2010 U. S. Social Forum, Detroit

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If you want to connect to people involved
in just about every social justice issue our
nation faces, you would find your people
at the US Social Forum. The first USSF
was held in Atlanta in 2007. This year the
gathering of over 12,000 convened in
Detroit. The USSF program states: “a unifying theme
amongst all the forums…is that the solutions to the global
crises we are all facing will not come from the governments
or institutions, but they will come from the people’s movements
and organizations. We have the bottom up, trans-local
exits to the crises. The alternatives to the neo-liberal agenda
are becoming reality.” This was apparent not only in the
many reports from organizations around the nation, but in
Detroit itself. So, it is apt that a gathering of movementbuilders,
organizers and activists would come to a city that
has become the icon of capitalistic disasters. Detroit, the city
of hope, had a lot to show the nation, and it did.
The Forum opened with a beautiful march down Woodward
Ave., through the downtown, to the waterfront where
the conference center was located. The march, a more than
two hour walk on a very hot June day, was attended by
everyone from local Detroit activists to organized domestic
workers from New York to formerly incarcerated “Ban the
Box” organizers from Massachusetts. Songs were sung, music
was played, and the gathering ended with a plenary in Cobo
Hall. The bulk of the Forum followed a somewhat typical
conference format, with a dizzying amount of panels, assemblies
and plenaries. Workshop tracks included panels discussing
pressing issues such as displacement, migration, the
rust belt, democracy and governance, media justice, and
Indigenous Sovereignty, just to name a few. I followed a track
that included ideas of prison abolition and organizing, which
I will mention below.
Others in my group found panelists from New Orleans,
working together as the Greater New Orleans Organizers’
Roundtable, who shared methods for building a regional
network of trust and support. Much of their methodology
was founded on the work of the People’s Institute for Survival
and Beyond, an organization that “helps individuals,
communities, organizations and institutions move beyond
addressing the symptoms of racism to undoing the causes of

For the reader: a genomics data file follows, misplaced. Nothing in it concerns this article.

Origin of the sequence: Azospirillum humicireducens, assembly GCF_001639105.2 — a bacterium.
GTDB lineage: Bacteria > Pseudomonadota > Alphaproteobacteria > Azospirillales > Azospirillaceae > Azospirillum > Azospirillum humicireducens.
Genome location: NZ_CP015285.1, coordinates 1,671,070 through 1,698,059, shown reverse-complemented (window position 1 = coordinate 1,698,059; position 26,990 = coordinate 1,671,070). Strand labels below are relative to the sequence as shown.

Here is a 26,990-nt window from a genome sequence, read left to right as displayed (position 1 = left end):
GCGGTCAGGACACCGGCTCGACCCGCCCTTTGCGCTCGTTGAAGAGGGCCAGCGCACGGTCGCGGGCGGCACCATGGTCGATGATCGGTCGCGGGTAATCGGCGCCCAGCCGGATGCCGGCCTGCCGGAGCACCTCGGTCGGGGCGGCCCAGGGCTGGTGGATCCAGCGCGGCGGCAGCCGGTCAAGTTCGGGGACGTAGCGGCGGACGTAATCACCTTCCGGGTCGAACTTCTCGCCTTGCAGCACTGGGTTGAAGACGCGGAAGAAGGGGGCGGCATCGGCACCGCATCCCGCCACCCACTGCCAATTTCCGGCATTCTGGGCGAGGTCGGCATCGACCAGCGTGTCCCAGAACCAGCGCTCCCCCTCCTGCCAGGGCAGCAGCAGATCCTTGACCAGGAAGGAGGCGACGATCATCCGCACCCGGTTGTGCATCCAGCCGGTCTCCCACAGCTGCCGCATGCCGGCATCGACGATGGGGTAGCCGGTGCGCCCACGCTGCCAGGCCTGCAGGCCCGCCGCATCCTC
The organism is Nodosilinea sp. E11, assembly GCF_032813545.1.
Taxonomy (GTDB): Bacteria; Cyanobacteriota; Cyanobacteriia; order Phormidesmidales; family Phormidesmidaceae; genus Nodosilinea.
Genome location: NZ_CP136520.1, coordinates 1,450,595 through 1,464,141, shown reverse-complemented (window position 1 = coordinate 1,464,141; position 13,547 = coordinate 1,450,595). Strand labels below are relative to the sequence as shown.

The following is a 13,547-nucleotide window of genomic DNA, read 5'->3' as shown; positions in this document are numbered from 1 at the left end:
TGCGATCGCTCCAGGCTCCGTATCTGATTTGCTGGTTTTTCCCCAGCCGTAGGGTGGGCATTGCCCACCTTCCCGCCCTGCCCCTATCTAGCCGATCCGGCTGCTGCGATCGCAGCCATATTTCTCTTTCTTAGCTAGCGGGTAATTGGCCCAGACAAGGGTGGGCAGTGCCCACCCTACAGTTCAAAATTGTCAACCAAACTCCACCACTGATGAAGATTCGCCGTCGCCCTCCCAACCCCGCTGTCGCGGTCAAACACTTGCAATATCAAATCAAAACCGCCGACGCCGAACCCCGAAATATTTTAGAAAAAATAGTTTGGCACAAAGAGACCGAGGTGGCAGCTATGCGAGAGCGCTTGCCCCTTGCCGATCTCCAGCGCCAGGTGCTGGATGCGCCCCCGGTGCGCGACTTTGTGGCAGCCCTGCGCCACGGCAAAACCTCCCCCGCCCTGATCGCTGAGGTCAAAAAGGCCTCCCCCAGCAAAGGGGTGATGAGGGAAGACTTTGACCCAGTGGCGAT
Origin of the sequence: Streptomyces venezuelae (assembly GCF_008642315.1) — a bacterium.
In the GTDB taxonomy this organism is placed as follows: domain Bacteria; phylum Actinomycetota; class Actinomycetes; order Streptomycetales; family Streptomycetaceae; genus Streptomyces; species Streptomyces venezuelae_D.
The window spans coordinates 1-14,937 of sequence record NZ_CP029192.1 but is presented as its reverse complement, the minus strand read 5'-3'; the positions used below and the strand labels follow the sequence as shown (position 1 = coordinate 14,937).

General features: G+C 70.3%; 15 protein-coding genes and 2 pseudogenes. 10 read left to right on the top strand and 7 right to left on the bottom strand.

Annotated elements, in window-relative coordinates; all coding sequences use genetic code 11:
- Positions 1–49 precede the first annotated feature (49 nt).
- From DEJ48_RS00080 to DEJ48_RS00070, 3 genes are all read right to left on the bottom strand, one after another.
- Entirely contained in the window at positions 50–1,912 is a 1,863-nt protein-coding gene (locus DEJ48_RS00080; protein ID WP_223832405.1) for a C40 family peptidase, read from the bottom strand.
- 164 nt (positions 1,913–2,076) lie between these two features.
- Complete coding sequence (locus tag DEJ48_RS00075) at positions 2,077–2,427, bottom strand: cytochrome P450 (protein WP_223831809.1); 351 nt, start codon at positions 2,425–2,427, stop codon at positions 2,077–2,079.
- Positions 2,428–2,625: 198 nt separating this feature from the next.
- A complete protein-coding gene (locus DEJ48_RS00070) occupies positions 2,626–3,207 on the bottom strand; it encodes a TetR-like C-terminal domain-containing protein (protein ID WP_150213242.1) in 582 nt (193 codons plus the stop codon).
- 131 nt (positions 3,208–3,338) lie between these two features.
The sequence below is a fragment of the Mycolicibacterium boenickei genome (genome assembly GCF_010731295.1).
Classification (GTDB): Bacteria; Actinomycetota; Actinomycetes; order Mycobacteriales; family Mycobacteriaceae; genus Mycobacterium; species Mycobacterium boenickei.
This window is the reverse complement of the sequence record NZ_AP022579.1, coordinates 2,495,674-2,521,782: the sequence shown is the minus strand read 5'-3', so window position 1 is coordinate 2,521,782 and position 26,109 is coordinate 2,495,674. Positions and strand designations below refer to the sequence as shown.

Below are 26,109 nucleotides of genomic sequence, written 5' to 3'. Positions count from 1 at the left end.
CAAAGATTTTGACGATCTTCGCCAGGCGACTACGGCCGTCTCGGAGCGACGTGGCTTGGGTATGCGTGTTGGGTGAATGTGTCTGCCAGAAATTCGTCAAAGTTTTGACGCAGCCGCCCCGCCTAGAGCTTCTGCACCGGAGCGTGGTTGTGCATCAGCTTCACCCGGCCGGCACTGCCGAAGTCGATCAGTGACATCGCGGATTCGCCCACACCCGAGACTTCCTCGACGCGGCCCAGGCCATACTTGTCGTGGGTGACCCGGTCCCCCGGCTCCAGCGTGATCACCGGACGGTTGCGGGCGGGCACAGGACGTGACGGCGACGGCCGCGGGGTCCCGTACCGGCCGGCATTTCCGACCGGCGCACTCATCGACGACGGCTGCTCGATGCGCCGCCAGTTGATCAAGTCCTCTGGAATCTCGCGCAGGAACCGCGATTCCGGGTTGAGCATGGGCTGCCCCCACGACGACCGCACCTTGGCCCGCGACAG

racism so as to create a more just and equitable society.”
Some went to the Detroit Black Community Food Security
Network, which detailed how African-American residents
in the city were mobilizing food production and land use to
build both political and nutritional infrastructure. The significance
of food gardens is hard to overestimate in a city
with no full-service grocery stores!
I attended a panel hosted by formerly incarcerated youth
in Los Angeles–a group called Youth Justice Coalition–who
eloquently articulated how aggressive policing in their
neighborhoods resulted in more crime, not less. Furthermore,
they described how the LAPD has, and is, exporting
this model of policing throughout the country. Another
panel I attended focused on why rural American matters for
prison abolition, hosted by Lauren Melodia. Melodia, a
recent transplant into a rural prison town in upstate NY, is
working on a project titled “Milk Not Jails,” a campaign to
make urban connections for a fledging dairy market in rural
New York. These kinds of projects are crucial to demythologizing
the idea that prisons create good jobs or do anything
positive for the community in which they are located. This
panel realized the need for people to work, but recognized
the costs of particular kinds of jobs–prison jobs– on both
sides of the prison wall. All of the panels related to prison
reform or abolition reflected on the urgency to reject Arizona
SB 1070. In another panel, titled “Beyond Walls and Cages”,
organizations and activists from all Arizona and New Mexico
discussed the ease with which we recently have, as a nation,
commingled immigration and criminalization.
Other activities at the gathering involved learning with
and from Detroit. The city has seen decline–any visitor
could tell you this–but it is also making radical change.
Detroiters have been told again and again that this car
plant or that casino will bring the city back, but the results
are never realized for the majority of residents. So, like the
USSF program statement, residents have initiated blockby-
block change. Detroit has more community gardens
and urban farms that any other U.S. city. Residents are
building a network of social justice centers, leadership
training spaces, internet nodes and community radio stations.
In response to recent police shootings, they created
Peace Zones for Life—in which mediators help resolve
conflict between families or neighborhoods, rather than
calling the police. So, Social Forum attendees could escape
the conference center and participate in building community
gardens, building outdoor classroom units, repairing
bicycles or painting murals. In addition People’s Movement
Assemblies organized actions throughout the week:
action to stop shut offs of low income and persons with
disabilities by the power company, action for environmental
justice at the Detroit Incinerator, and more.
The US Social Forum was a remarkable convening of
people, ideas, and actions, making clear what’s at stake in
our future. This gathering also made clear that there are
many of us, all working in our towns, cities and regions to
make real, sustainable, just change a reality. We didn’t need
to wait for a new president of a university, or of the nation,
the possibilities are in front of us. It is happening now.

Detroit Black Food Security Network
Youth Justice Coalition
Milk Not Jails
Beyond Walls and Cages
Allied Media Conference
Peace Zones for Life
Boggs Center
Hush House
The People’s Institute

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